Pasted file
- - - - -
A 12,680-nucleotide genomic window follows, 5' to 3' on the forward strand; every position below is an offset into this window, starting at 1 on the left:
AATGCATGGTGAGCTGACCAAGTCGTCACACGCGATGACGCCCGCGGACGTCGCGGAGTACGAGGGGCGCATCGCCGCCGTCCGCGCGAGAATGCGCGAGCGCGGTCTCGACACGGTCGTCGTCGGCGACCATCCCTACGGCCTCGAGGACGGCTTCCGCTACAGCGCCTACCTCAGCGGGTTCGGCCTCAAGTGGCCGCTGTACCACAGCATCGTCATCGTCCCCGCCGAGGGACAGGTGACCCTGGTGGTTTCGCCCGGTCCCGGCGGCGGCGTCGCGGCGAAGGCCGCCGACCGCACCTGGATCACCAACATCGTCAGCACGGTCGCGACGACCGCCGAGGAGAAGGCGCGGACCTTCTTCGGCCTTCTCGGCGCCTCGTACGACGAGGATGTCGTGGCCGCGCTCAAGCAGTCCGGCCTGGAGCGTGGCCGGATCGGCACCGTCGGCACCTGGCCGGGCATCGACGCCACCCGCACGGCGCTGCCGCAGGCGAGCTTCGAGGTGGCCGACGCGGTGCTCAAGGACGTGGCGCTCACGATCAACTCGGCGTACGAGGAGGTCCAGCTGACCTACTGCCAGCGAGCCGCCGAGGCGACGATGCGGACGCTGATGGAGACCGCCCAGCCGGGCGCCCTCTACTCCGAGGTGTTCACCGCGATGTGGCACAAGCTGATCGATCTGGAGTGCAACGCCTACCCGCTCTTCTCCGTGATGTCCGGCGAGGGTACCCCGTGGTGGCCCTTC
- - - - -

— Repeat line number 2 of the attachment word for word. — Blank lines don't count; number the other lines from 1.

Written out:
AATGCATGGTGAGCTGACCAAGTCGTCACACGCGATGACGCCCGCGGACGTCGCGGAGTACGAGGGGCGCATCGCCGCCGTCCGCGCGAGAATGCGCGAGCGCGGTCTCGACACGGTCGTCGTCGGCGACCATCCCTACGGCCTCGAGGACGGCTTCCGCTACAGCGCCTACCTCAGCGGGTTCGGCCTCAAGTGGCCGCTGTACCACAGCATCGTCATCGTCCCCGCCGAGGGACAGGTGACCCTGGTGGTTTCGCCCGGTCCCGGCGGCGGCGTCGCGGCGAAGGCCGCCGACCGCACCTGGATCACCAACATCGTCAGCACGGTCGCGACGACCGCCGAGGAGAAGGCGCGGACCTTCTTCGGCCTTCTCGGCGCCTCGTACGACGAGGATGTCGTGGCCGCGCTCAAGCAGTCCGGCCTGGAGCGTGGCCGGATCGGCACCGTCGGCACCTGGCCGGGCATCGACGCCACCCGCACGGCGCTGCCGCAGGCGAGCTTCGAGGTGGCCGACGCGGTGCTCAAGGACGTGGCGCTCACGATCAACTCGGCGTACGAGGAGGTCCAGCTGACCTACTGCCAGCGAGCCGCCGAGGCGACGATGCGGACGCTGATGGAGACCGCCCAGCCGGGCGCCCTCTACTCCGAGGTGTTCACCGCGATGTGGCACAAGCTGATCGATCTGGAGTGCAACGCCTACCCGCTCTTCTCCGTGATGTCCGGCGAGGGTACCCCGTGGTGGCCCTTC